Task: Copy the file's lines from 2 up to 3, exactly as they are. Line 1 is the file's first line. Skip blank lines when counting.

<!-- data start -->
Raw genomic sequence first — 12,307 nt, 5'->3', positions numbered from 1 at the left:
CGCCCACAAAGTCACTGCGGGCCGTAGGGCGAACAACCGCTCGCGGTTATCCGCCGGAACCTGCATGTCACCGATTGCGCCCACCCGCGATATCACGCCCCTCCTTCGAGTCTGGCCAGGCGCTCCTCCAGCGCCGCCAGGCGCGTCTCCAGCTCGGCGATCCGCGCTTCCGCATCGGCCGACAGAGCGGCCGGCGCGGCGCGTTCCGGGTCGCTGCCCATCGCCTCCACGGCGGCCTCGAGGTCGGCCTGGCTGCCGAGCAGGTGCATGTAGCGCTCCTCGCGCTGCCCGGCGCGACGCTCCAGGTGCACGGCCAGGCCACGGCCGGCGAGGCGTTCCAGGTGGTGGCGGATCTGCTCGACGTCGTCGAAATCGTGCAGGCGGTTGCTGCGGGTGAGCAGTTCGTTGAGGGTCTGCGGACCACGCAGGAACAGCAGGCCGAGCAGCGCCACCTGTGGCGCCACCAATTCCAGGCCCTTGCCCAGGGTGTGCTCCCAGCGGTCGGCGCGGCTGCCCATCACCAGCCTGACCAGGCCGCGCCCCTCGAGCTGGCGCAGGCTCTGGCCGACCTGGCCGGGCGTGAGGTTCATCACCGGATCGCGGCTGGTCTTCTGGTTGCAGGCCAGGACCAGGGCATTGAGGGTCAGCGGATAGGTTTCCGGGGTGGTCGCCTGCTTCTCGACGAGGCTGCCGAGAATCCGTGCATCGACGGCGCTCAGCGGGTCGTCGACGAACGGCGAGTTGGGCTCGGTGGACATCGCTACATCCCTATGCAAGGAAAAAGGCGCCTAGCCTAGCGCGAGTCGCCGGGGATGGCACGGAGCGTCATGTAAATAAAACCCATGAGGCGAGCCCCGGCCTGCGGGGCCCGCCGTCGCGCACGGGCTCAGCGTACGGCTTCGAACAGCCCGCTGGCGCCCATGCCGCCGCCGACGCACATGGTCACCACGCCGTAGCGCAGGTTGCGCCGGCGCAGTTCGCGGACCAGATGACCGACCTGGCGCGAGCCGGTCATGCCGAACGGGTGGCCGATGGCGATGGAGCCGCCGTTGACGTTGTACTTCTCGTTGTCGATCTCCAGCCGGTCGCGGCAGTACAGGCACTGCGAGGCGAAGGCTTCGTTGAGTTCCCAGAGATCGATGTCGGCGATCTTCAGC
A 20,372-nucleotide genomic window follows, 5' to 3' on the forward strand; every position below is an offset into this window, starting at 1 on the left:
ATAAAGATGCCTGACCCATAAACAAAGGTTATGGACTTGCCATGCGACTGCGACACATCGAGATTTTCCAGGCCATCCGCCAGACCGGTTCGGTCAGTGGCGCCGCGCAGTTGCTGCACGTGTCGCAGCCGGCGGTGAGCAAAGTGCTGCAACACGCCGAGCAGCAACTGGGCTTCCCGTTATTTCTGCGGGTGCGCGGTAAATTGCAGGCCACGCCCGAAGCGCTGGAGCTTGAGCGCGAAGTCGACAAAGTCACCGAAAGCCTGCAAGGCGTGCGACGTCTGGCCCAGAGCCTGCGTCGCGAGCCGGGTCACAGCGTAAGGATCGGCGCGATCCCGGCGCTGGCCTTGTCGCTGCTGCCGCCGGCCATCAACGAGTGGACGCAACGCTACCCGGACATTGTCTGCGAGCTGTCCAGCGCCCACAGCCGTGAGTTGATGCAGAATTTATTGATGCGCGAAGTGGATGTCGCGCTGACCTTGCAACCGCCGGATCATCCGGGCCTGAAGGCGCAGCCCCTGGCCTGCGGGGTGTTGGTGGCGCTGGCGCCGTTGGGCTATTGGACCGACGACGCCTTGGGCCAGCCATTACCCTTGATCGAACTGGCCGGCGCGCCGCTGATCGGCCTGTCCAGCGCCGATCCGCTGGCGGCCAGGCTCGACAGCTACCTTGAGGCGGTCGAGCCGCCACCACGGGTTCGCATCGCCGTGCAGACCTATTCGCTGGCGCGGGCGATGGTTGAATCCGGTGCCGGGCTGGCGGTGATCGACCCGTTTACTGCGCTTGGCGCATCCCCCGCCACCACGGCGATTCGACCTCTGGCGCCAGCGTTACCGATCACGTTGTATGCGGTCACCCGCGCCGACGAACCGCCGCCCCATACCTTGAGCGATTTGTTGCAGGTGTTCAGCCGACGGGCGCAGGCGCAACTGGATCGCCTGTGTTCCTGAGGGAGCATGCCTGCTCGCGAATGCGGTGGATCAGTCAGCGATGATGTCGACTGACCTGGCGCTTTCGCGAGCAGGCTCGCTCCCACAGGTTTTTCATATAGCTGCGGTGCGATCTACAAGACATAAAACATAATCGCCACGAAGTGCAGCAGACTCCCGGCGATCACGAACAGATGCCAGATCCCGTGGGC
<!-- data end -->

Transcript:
CGCCCACAAAGTCACTGCGGGCCGTAGGGCGAACAACCGCTCGCGGTTATCCGCCGGAACCTGCATGTCACCGATTGCGCCCACCCGCGATATCACGCCCCTCCTTCGAGTCTGGCCAGGCGCTCCTCCAGCGCCGCCAGGCGCGTCTCCAGCTCGGCGATCCGCGCTTCCGCATCGGCCGACAGAGCGGCCGGCGCGGCGCGTTCCGGGTCGCTGCCCATCGCCTCCACGGCGGCCTCGAGGTCGGCCTGGCTGCCGAGCAGGTGCATGTAGCGCTCCTCGCGCTGCCCGGCGCGACGCTCCAGGTGCACGGCCAGGCCACGGCCGGCGAGGCGTTCCAGGTGGTGGCGGATCTGCTCGACGTCGTCGAAATCGTGCAGGCGGTTGCTGCGGGTGAGCAGTTCGTTGAGGGTCTGCGGACCACGCAGGAACAGCAGGCCGAGCAGCGCCACCTGTGGCGCCACCAATTCCAGGCCCTTGCCCAGGGTGTGCTCCCAGCGGTCGGCGCGGCTGCCCATCACCAGCCTGACCAGGCCGCGCCCCTCGAGCTGGCGCAGGCTCTGGCCGACCTGGCCGGGCGTGAGGTTCATCACCGGATCGCGGCTGGTCTTCTGGTTGCAGGCCAGGACCAGGGCATTGAGGGTCAGCGGATAGGTTTCCGGGGTGGTCGCCTGCTTCTCGACGAGGCTGCCGAGAATCCGTGCATCGACGGCGCTCAGCGGGTCGTCGACGAACGGCGAGTTGGGCTCGGTGGACATCGCTACATCCCTATGCAAGGAAAAAGGCGCCTAGCCTAGCGCGAGTCGCCGGGGATGGCACGGAGCGTCATGTAAATAAAACCCATGAGGCGAGCCCCGGCCTGCGGGGCCCGCCGTCGCGCACGGGCTCAGCGTACGGCTTCGAACAGCCCGCTGGCGCCCATGCCGCCGCCGACGCACATGGTCACCACGCCGTAGCGCAGGTTGCGCCGGCGCAGTTCGCGGACCAGATGACCGACCTGGCGCGAGCCGGTCATGCCGAACGGGTGGCCGATGGCGATGGAGCCGCCGTTGACGTTGTACTTCTCGTTGTCGATCTCCAGCCGGTCGCGGCAGTACAGGCACTGCGAGGCGAAGGCTTCGTTGAGTTCCCAGAGATCGATGTCGGCGATCTTCAGC
A 20,372-nucleotide genomic window follows, 5' to 3' on the forward strand; every position below is an offset into this window, starting at 1 on the left: